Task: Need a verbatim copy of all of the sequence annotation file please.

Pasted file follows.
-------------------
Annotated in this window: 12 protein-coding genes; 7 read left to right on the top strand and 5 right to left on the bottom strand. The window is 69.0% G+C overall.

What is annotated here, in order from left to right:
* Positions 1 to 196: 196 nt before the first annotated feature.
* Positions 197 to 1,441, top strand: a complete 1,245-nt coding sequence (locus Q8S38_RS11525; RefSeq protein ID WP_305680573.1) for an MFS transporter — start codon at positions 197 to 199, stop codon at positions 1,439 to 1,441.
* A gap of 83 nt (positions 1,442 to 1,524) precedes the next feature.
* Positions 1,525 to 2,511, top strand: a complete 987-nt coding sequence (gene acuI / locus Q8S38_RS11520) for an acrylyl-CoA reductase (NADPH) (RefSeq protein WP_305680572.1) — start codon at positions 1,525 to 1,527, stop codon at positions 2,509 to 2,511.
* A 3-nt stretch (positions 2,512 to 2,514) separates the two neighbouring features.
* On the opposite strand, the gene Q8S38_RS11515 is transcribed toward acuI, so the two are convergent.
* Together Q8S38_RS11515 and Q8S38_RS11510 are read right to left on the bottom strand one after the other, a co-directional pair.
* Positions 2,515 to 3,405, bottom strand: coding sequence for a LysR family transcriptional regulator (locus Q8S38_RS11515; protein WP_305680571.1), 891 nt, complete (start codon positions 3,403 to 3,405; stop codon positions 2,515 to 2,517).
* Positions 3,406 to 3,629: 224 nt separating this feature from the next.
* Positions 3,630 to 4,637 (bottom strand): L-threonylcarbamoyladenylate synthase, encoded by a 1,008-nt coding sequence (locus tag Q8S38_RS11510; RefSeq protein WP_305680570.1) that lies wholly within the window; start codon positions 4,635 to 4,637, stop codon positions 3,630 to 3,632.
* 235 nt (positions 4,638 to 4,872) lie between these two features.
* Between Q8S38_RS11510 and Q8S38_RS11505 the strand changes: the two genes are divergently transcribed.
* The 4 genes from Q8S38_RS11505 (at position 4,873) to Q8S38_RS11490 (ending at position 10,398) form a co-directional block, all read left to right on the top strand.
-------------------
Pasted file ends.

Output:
Annotated in this window: 12 protein-coding genes; 7 read left to right on the top strand and 5 right to left on the bottom strand. The window is 69.0% G+C overall.

What is annotated here, in order from left to right:
* Positions 1 to 196: 196 nt before the first annotated feature.
* Positions 197 to 1,441, top strand: a complete 1,245-nt coding sequence (locus Q8S38_RS11525; RefSeq protein ID WP_305680573.1) for an MFS transporter — start codon at positions 197 to 199, stop codon at positions 1,439 to 1,441.
* A gap of 83 nt (positions 1,442 to 1,524) precedes the next feature.
* Positions 1,525 to 2,511, top strand: a complete 987-nt coding sequence (gene acuI / locus Q8S38_RS11520) for an acrylyl-CoA reductase (NADPH) (RefSeq protein WP_305680572.1) — start codon at positions 1,525 to 1,527, stop codon at positions 2,509 to 2,511.
* A 3-nt stretch (positions 2,512 to 2,514) separates the two neighbouring features.
* On the opposite strand, the gene Q8S38_RS11515 is transcribed toward acuI, so the two are convergent.
* Together Q8S38_RS11515 and Q8S38_RS11510 are read right to left on the bottom strand one after the other, a co-directional pair.
* Positions 2,515 to 3,405, bottom strand: coding sequence for a LysR family transcriptional regulator (locus Q8S38_RS11515; protein WP_305680571.1), 891 nt, complete (start codon positions 3,403 to 3,405; stop codon positions 2,515 to 2,517).
* Positions 3,406 to 3,629: 224 nt separating this feature from the next.
* Positions 3,630 to 4,637 (bottom strand): L-threonylcarbamoyladenylate synthase, encoded by a 1,008-nt coding sequence (locus tag Q8S38_RS11510; RefSeq protein WP_305680570.1) that lies wholly within the window; start codon positions 4,635 to 4,637, stop codon positions 3,630 to 3,632.
* 235 nt (positions 4,638 to 4,872) lie between these two features.
* Between Q8S38_RS11510 and Q8S38_RS11505 the strand changes: the two genes are divergently transcribed.
* The 4 genes from Q8S38_RS11505 (at position 4,873) to Q8S38_RS11490 (ending at position 10,398) form a co-directional block, all read left to right on the top strand.